The Lost Symbol – Dan Brown
March 17, 2010 § 17 Comments
I borrowed this book from a friend of mine. He bought it on the first day it hit the shelves last year. I’ve been waiting to see when this book would finally be taken off the ‘What’s Hot’ shelf at the library (which means I have to pay $5 to borrow the book for fortnight) and finally put on the normal shelves. But it hasn’t happened yet. I’m not so sure why.
Anyway, in The Lost Symbol, Robert Langdon is yet again unknowingly roped into a mysterious case that involves symbolism, the Freemasons, and the authorities. This time, though, science plays a huge part in how the story unfolds, with ancient mysticism coming into the fray as well.
Now, I have to say that I have read all of Dan Brown’s books so far. And I really did enjoy reading Angels and Demons. It started to drag a little in his second book of the Langdon series (I’m calling it a series anyway), The Da Vinci Code. I was kind of disappointed that this book didn’t stop the trend.
There were some new ideas, and some of the science bits included in the book did sound rather interesting. But on the whole, the book didn’t work for me. At around page 241, I was starting to wonder why the book didn’t seem to want to end. There were multiple times in the storyline when I felt like the story should close in the next 50 pages or so, but it just went on and on until it finally ended on page 509.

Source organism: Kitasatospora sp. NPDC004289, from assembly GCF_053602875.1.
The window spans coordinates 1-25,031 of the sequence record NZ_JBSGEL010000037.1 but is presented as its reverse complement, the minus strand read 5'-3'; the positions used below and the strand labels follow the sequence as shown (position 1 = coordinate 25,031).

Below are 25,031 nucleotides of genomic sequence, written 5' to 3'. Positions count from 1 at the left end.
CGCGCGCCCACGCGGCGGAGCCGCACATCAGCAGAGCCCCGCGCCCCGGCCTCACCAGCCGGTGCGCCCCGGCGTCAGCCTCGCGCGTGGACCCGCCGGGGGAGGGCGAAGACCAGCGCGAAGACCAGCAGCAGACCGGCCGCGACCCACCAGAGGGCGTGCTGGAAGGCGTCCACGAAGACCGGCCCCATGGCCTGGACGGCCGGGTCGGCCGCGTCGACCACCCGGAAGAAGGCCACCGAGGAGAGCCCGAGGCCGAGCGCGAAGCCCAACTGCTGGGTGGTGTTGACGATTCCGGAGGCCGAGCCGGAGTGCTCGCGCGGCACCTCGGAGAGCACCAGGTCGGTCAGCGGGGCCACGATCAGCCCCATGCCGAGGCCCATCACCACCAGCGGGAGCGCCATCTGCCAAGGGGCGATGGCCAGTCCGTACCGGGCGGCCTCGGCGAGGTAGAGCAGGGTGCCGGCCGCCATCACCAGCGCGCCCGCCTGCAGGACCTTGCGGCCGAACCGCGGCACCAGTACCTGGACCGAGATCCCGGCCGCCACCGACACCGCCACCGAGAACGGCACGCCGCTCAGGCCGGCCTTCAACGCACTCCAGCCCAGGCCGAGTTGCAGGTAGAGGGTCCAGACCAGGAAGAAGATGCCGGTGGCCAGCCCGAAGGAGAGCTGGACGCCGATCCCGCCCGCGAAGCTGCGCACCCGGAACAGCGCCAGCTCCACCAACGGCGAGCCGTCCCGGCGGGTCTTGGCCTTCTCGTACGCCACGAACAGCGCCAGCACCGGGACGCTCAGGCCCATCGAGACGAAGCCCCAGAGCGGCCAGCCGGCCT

Maybe Brown was trying to put too much into a single volume. I can’t say the plot was slow moving, because it was anything but. The story was fastpaced, the kind that keeps you turning the pages. Which is also the reason why I managed to finish the book regardless of how unsatisfied I felt with it. Maybe I was hoping for a good twist. But somehow, despite the many things happening all at once in the plot, I was pretty much able to predict what the outcome might be.
I skimmed a lot of the pages, just willing the book to end. I’m not one to praise myself for having a good concentration, because I don’t. A lot of the time, I get distracted very easily by one thing or another. But with this book, distractions came every other chapter. Not a very good sign.
All that said and done, if Brown wrote another book about Robert Langdon and his wild theories about mysticism and religion, I think I’d still read it. Funny that I should feel this way, but that’s just how it is.
* Did anyone else read this? What did you think? Anything I missed that might have made the book good for me?